Born to do it

Competitive sports are a thing of the past when it comes to tennis athlete Rachel Pye. Vigorous, assertive and self-assured, Pye, 19, makes tennis stars Venus and Serena look like yesterday’s champions.

For two years, the Miami native has contributed her impeccable skills to Florida A&M’s women’s tennis team; however, she has been playing the sport for nearly a decade.

Pye said she became immersed in tennis when her father would take her to the tennis courts during her childhood. It was there she discovered her talents.

“At first I didn’t like tennis,” said Pye, a sophomore health science student. “It was too hard and I was dancing at the time, but he wanted me to try something new.”

Pye honed her proficiency throughout her middle school years before getting the chance to showcase her aptitude and dexterity during her days at Miami Northwestern High School. It was there that she gained many awards and accolades. Among those honors were garnering MVP and district champion during all four of her high school years. The county also picked her as the top player for the ‘All Dade’ award.

With a substantial amount of awards and statistics that could rival a professional tennis player, Pye was offered a number of athletic scholarships from such schools as Bethune-Cookman University, Howard University, Emory, North Carolina State and FAMU.

However, when it came to choosing the right school in which to showcase her tennis talents, Pye said she ultimately decided upon FAMU.

“I chose FAMU because it’s the number one HBCU in the nation,” Pye said. “My family members graduated from here and I have a lot of family that lives in Tallahassee…and then there was the scholarship of course.”

Pye said she faced a few challenges getting acclimated to a new school and a new team.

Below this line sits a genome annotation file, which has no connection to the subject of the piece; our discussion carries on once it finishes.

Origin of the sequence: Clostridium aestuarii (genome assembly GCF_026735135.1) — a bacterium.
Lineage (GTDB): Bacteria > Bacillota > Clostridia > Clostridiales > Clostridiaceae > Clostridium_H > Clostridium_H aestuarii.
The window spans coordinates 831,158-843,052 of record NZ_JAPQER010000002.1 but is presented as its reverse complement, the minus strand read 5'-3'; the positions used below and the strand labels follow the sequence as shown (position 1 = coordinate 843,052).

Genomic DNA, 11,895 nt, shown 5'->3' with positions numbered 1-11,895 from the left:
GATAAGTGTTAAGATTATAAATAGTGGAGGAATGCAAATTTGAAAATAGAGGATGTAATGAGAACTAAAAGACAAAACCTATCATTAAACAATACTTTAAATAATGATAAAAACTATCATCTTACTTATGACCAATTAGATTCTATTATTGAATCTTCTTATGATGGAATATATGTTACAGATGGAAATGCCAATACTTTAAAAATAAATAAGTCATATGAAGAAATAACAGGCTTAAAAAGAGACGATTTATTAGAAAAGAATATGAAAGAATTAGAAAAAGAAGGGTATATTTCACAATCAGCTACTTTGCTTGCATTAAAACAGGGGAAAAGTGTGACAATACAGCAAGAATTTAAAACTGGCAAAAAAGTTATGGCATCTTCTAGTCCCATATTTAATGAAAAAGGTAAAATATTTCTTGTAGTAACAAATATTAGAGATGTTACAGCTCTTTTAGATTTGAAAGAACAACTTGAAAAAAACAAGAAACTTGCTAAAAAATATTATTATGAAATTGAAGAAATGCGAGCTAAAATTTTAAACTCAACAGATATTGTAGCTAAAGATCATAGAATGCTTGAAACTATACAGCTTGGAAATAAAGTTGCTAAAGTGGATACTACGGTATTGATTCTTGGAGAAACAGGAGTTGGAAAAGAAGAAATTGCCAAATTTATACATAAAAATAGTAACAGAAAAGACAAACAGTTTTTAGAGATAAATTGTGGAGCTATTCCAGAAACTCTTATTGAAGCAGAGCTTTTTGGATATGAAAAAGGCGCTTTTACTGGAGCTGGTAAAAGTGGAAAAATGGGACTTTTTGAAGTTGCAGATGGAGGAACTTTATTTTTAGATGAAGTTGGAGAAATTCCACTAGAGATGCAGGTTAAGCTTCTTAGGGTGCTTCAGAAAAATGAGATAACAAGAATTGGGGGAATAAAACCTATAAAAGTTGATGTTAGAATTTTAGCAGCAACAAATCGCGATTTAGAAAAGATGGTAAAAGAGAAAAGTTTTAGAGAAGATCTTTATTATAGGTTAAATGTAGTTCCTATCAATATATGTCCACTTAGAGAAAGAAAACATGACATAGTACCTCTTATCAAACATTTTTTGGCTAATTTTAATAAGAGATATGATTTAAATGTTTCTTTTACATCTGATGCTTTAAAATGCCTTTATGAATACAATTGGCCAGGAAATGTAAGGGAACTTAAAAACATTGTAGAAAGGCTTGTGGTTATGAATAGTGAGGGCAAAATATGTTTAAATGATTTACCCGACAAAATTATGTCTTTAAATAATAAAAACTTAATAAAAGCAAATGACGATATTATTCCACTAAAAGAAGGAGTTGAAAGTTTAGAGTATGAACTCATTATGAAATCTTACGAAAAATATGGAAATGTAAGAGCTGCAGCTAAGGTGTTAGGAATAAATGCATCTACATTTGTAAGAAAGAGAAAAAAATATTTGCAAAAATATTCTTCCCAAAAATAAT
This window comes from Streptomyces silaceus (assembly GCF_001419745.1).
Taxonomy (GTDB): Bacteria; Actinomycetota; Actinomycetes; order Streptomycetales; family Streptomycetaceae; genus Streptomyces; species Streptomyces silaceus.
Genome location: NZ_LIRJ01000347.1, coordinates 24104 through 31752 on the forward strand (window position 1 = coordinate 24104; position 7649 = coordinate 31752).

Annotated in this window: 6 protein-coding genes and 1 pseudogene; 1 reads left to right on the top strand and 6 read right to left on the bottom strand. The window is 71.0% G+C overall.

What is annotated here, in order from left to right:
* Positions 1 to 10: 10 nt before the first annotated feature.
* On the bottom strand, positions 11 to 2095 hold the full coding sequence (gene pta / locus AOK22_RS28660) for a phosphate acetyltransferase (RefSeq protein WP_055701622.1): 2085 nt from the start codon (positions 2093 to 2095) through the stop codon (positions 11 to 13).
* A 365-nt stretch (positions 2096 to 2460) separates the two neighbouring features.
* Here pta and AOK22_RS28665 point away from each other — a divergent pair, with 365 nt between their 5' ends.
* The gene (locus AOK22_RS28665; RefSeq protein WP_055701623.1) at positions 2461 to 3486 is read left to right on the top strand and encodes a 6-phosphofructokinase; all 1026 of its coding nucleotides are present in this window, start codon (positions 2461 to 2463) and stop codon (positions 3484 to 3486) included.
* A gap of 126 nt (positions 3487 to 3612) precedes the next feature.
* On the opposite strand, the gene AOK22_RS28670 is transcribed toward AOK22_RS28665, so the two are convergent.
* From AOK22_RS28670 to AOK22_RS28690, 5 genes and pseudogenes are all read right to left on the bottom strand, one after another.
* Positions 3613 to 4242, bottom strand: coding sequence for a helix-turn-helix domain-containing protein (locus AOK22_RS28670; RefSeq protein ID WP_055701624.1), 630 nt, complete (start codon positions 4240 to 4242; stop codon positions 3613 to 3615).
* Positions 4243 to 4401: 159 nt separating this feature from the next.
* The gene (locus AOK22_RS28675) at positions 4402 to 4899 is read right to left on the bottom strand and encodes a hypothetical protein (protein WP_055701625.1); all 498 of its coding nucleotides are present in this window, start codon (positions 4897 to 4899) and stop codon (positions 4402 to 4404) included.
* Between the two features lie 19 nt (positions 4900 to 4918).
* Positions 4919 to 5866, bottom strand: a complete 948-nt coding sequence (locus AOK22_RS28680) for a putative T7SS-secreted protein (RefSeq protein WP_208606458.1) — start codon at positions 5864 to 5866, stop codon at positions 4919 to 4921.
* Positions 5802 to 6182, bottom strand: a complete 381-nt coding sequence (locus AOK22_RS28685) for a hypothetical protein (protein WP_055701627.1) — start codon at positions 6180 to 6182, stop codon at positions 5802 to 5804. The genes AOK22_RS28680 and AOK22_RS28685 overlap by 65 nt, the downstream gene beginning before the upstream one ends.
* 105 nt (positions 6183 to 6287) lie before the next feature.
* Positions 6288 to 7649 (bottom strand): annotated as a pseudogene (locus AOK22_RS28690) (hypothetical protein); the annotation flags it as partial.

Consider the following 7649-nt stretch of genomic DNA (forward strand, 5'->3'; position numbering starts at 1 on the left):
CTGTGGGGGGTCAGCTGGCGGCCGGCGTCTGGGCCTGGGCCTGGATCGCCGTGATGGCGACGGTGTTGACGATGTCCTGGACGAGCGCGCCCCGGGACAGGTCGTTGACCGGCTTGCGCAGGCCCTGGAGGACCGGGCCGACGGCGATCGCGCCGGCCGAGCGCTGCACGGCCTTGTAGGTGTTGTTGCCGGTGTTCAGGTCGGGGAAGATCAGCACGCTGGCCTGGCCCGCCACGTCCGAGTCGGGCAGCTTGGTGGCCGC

“It was very hard because I’m used to my parents doing everything for me,” Pye said. “I’m a daddy’s girl and I had to learn to be independent.”

To that end, the athlete learned to adjust to her fresh surroundings and perfect her skills for a new audience. With hard work and determination, Pye used her cleverness on the courts and has since attracted a number of admirers – both on and off the team.

Teammate Samaria Bailey, 21, said Pye is undoubtedly an asset.

“She’s dedicated,” said Bailey, a magazine production student from Macon, Ga. “She’s a hard worker. She’s a fighter. I think that Rachel is a leader because when she sees another player slacking on the court, she’ll correct them and make suggestions and that’s what counts.”

Clifford Malivert, a friend of Pye’s and a player on the men’s tennis team, said Pye is definitely a champion.

“Rachel is a competitor and she is extremely talented,” said Malivert, 22, a senior criminal justice student. “She plays the game very well. I had the opportunity to watch Rachel grow up playing the sport and she has really matured on the court.”

So far the women’s tennis team has gotten off to a rather rocky start with eight losses, but Pye said she believes the team can definitely improve.

“I think that we can do a lot better than what we are doing now,” she said. “We have been falling short. We haven’t reached the championships yet, and that’s when we’ll have to step it up.”

After graduating with her bachelor’s degree, the tennis player plans on staying at the University to obtain a master’s degree in order to become a physical therapist. Unlike other athletes, Pye said she isn’t exactly expecting career as a professional athlete.

However if the opportunity presents itself, the competitor said she would certainly take it.

“I want to give it a try,” Pye said. “It’s not a dream anymore, but I want to try. If I’m successful then I can make that my career.”

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